Illustration of the scales of green infrastructure. Image courtesy of The Conservation Fund and the Center for Applies Transect Studies

The Center for Neighborhood Technology and American Rivers, in their 2010 joint report define site scale green infrastructure as “a network of decentralized storm-water management practices, such as green roofs, trees, rain gardens, and permeable pavement, that can capture and infiltrate rain where it falls, thus reducing stormwater runoff and improving the health of surrounding water-ways.” Investments in these solutions provide an array of air quality, water quality, urban heat island, and habitat benefits. Wouldn’t it be wonderful for infrastructure funding to be available for plans like the Philadelphia Green City Clean Waters to complement the funding provided by rate payors as part of the City’s consent decree?

In conclusion, as I advocated in my 2012 article on green infrastructure, everyone can play a part in maintaining, enhancing, and restoring green infrastructure—from city residents to developers to public agencies to large private landowners. Voluntary private land stewardship through LWCF will always be a key element, but complementary US Federal investments in site scale green infrastructure will ensure that the maintenance and enhancement of our city’s green infrastructure can be done at scale.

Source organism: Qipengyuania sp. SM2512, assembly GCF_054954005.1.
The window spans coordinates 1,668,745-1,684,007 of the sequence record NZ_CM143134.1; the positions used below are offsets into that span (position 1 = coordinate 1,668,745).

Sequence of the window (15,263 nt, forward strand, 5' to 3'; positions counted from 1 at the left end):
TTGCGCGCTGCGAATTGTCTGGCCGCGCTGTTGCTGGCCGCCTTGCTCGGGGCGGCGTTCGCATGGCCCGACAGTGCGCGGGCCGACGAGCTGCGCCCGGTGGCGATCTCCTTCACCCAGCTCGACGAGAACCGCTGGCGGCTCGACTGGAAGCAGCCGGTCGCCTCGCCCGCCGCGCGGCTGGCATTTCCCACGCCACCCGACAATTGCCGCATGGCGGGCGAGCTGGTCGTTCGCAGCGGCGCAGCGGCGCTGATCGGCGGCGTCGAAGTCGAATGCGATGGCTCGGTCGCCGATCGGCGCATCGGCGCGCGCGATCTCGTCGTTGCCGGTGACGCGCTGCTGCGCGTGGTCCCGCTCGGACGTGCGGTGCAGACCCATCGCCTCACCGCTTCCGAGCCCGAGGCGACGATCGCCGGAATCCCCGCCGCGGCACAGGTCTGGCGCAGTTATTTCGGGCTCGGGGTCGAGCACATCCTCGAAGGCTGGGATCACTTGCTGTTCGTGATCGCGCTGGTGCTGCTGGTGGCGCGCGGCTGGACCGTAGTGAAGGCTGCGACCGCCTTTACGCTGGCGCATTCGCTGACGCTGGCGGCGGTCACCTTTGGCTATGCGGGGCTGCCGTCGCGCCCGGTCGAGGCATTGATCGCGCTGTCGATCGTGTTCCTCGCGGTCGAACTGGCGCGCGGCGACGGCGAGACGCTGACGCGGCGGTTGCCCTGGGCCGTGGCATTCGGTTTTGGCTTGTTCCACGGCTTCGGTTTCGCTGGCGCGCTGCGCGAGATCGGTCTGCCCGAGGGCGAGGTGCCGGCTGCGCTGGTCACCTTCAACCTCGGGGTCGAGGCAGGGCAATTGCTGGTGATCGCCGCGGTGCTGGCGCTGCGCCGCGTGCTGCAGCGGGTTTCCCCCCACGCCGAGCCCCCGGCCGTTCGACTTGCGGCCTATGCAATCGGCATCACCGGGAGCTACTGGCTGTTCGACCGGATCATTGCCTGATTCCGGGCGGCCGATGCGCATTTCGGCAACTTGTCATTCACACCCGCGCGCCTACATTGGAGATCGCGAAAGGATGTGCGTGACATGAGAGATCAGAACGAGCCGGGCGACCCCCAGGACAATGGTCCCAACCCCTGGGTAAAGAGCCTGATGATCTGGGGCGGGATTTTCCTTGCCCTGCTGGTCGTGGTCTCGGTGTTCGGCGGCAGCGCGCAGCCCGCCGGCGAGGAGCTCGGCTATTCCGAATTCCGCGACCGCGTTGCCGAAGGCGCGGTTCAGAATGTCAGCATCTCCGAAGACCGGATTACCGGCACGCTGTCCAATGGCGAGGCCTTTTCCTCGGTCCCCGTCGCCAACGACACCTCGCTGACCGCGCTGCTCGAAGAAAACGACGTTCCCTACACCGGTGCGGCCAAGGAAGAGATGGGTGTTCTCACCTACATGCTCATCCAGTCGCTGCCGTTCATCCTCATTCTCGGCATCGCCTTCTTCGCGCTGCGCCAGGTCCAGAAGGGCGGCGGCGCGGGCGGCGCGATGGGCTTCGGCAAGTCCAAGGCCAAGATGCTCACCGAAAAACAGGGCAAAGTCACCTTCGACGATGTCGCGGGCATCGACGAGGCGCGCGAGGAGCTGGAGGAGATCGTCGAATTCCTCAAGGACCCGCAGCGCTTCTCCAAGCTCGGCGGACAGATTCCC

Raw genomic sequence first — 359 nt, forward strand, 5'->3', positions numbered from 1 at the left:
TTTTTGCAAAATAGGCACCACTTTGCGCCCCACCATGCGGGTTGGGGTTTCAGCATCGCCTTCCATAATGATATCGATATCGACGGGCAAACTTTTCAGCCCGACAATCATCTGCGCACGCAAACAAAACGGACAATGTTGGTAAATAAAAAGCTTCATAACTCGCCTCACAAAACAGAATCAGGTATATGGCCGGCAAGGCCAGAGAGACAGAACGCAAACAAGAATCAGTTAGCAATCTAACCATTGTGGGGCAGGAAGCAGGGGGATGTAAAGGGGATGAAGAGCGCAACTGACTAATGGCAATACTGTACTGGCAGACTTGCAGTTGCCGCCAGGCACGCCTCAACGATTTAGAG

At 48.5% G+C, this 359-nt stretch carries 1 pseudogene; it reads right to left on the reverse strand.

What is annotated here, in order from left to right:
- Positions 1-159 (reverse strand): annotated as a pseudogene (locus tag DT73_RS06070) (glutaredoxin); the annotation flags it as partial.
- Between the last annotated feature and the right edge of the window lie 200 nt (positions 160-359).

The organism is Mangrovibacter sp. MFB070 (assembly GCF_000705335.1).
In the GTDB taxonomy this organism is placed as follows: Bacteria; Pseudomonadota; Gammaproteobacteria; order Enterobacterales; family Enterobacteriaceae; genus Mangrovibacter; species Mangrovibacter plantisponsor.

Will Allen
Chapel Hill

On The Nature of Cities

Will Allen

About the Writer:
Will Allen

Will is the Senior Vice President of Strategic Giving & Conservation Services at The Conservation Fund in Chapel Hill, NC. At The Conservation Fund since 1994, he formerly served as the Fund’s director strategic conservation planning and enterprise geospatial services and as an instructor for green infrastructure and conservation GIS training courses.

Will Allen

Will Allen

Will is the Senior Vice President of Strategic Giving & Conservation Services at The Conservation Fund in Chapel Hill, NC. At The Conservation Fund since 1994, he formerly served as the Fund’s director strategic conservation planning and enterprise geospatial services and as an instructor for green infrastructure and conservation GIS training courses. He is the co-author with Dr. Kent Messer of the Cambridge University Press book The Science of Strategic Conservation: Protecting More with Less. He served as co-editor-in-chief and managing editor of the Journal of Conservation Planning from 2005-2017, was a co-founder of the Society for Conservation GIS, and has published in the peer reviewed journals Landscape & Urban Planning, Ecological Informatics, Environmental Practice, Ecological Economics, BIOECON, Agricultural and Resource Economics Review, and the Journal of Soil & Water Conservation. Will and his team have received planning and mapping awards from Esri, multiple American Planning Association chapters, the American Society of Landscape Architects, and the Friends of the Chicago River. Will holds a B.A. in Urban Studies from Stanford University and a Masters in Regional Planning from the University of North Carolina-Chapel Hill.